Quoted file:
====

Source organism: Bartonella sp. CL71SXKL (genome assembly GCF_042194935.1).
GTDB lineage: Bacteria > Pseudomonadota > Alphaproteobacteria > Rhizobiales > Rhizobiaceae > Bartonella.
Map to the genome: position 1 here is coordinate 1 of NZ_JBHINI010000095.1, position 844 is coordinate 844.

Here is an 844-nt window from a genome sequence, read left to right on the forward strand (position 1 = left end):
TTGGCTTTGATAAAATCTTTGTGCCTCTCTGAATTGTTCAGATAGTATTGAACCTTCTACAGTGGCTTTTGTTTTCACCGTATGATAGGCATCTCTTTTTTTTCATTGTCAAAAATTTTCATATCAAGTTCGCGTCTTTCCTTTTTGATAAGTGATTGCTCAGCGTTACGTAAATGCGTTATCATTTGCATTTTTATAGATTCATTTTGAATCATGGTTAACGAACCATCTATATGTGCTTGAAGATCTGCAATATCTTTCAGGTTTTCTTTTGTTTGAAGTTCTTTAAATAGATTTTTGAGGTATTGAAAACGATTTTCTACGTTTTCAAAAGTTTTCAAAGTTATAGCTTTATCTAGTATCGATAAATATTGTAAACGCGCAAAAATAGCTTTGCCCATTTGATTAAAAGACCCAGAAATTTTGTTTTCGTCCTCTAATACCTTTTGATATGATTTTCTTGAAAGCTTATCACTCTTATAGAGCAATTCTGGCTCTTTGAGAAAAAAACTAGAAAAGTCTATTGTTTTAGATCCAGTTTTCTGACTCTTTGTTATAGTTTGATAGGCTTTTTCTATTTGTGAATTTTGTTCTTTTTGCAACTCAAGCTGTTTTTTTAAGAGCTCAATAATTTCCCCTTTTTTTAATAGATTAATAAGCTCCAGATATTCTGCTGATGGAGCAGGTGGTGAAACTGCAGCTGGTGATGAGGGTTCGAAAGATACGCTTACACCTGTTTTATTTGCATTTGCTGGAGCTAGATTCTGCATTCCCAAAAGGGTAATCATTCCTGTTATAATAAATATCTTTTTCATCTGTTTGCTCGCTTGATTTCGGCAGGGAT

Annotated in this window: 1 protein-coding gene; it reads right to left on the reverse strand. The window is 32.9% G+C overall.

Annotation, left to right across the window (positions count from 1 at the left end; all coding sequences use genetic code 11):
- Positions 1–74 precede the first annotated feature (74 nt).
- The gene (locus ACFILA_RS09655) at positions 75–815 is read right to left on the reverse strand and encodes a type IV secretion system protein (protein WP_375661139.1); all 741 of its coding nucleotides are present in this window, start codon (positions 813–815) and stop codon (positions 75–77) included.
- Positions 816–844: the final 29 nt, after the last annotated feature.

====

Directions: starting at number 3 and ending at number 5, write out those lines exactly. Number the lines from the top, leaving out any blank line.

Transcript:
Map to the genome: position 1 here is coordinate 1 of NZ_JBHINI010000095.1, position 844 is coordinate 844.

Here is an 844-nt window from a genome sequence, read left to right on the forward strand (position 1 = left end):
TTGGCTTTGATAAAATCTTTGTGCCTCTCTGAATTGTTCAGATAGTATTGAACCTTCTACAGTGGCTTTTGTTTTCACCGTATGATAGGCATCTCTTTTTTTTCATTGTCAAAAATTTTCATATCAAGTTCGCGTCTTTCCTTTTTGATAAGTGATTGCTCAGCGTTACGTAAATGCGTTATCATTTGCATTTTTATAGATTCATTTTGAATCATGGTTAACGAACCATCTATATGTGCTTGAAGATCTGCAATATCTTTCAGGTTTTCTTTTGTTTGAAGTTCTTTAAATAGATTTTTGAGGTATTGAAAACGATTTTCTACGTTTTCAAAAGTTTTCAAAGTTATAGCTTTATCTAGTATCGATAAATATTGTAAACGCGCAAAAATAGCTTTGCCCATTTGATTAAAAGACCCAGAAATTTTGTTTTCGTCCTCTAATACCTTTTGATATGATTTTCTTGAAAGCTTATCACTCTTATAGAGCAATTCTGGCTCTTTGAGAAAAAAACTAGAAAAGTCTATTGTTTTAGATCCAGTTTTCTGACTCTTTGTTATAGTTTGATAGGCTTTTTCTATTTGTGAATTTTGTTCTTTTTGCAACTCAAGCTGTTTTTTTAAGAGCTCAATAATTTCCCCTTTTTTTAATAGATTAATAAGCTCCAGATATTCTGCTGATGGAGCAGGTGGTGAAACTGCAGCTGGTGATGAGGGTTCGAAAGATACGCTTACACCTGTTTTATTTGCATTTGCTGGAGCTAGATTCTGCATTCCCAAAAGGGTAATCATTCCTGTTATAATAAATATCTTTTTCATCTGTTTGCTCGCTTGATTTCGGCAGGGAT